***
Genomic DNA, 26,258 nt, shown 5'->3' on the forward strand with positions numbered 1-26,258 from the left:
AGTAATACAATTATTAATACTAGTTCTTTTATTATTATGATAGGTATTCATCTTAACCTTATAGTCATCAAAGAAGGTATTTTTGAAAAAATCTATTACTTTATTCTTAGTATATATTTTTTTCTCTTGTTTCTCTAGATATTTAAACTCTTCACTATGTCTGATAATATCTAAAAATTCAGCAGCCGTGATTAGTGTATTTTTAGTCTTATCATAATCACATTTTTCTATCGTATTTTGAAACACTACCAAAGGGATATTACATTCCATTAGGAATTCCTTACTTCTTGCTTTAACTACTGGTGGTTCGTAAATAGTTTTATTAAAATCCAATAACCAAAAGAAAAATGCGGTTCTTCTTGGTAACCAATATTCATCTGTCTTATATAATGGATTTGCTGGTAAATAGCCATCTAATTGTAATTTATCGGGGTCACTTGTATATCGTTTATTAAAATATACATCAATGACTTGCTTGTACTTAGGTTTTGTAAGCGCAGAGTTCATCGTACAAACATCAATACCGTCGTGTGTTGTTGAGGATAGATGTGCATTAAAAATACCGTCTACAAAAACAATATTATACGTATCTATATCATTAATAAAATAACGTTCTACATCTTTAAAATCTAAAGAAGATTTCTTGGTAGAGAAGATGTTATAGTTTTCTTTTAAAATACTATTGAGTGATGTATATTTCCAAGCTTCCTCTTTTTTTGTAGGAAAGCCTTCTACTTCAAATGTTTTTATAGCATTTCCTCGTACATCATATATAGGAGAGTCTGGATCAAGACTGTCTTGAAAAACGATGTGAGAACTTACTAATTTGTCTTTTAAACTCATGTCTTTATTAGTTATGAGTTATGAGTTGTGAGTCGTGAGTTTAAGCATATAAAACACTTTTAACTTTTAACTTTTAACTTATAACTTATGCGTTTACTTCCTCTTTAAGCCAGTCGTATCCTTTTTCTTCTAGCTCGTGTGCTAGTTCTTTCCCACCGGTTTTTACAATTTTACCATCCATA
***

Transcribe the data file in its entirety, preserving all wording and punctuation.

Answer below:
Genomic DNA, 26,258 nt, shown 5'->3' on the forward strand with positions numbered 1-26,258 from the left:
AGTAATACAATTATTAATACTAGTTCTTTTATTATTATGATAGGTATTCATCTTAACCTTATAGTCATCAAAGAAGGTATTTTTGAAAAAATCTATTACTTTATTCTTAGTATATATTTTTTTCTCTTGTTTCTCTAGATATTTAAACTCTTCACTATGTCTGATAATATCTAAAAATTCAGCAGCCGTGATTAGTGTATTTTTAGTCTTATCATAATCACATTTTTCTATCGTATTTTGAAACACTACCAAAGGGATATTACATTCCATTAGGAATTCCTTACTTCTTGCTTTAACTACTGGTGGTTCGTAAATAGTTTTATTAAAATCCAATAACCAAAAGAAAAATGCGGTTCTTCTTGGTAACCAATATTCATCTGTCTTATATAATGGATTTGCTGGTAAATAGCCATCTAATTGTAATTTATCGGGGTCACTTGTATATCGTTTATTAAAATATACATCAATGACTTGCTTGTACTTAGGTTTTGTAAGCGCAGAGTTCATCGTACAAACATCAATACCGTCGTGTGTTGTTGAGGATAGATGTGCATTAAAAATACCGTCTACAAAAACAATATTATACGTATCTATATCATTAATAAAATAACGTTCTACATCTTTAAAATCTAAAGAAGATTTCTTGGTAGAGAAGATGTTATAGTTTTCTTTTAAAATACTATTGAGTGATGTATATTTCCAAGCTTCCTCTTTTTTTGTAGGAAAGCCTTCTACTTCAAATGTTTTTATAGCATTTCCTCGTACATCATATATAGGAGAGTCTGGATCAAGACTGTCTTGAAAAACGATGTGAGAACTTACTAATTTGTCTTTTAAACTCATGTCTTTATTAGTTATGAGTTATGAGTTGTGAGTCGTGAGTTTAAGCATATAAAACACTTTTAACTTTTAACTTTTAACTTATAACTTATGCGTTTACTTCCTCTTTAAGCCAGTCGTATCCTTTTTCTTCTAGCTCGTGTGCTAGTTCTTTCCCACCGGTTTTTACAATTTTACCATCCATA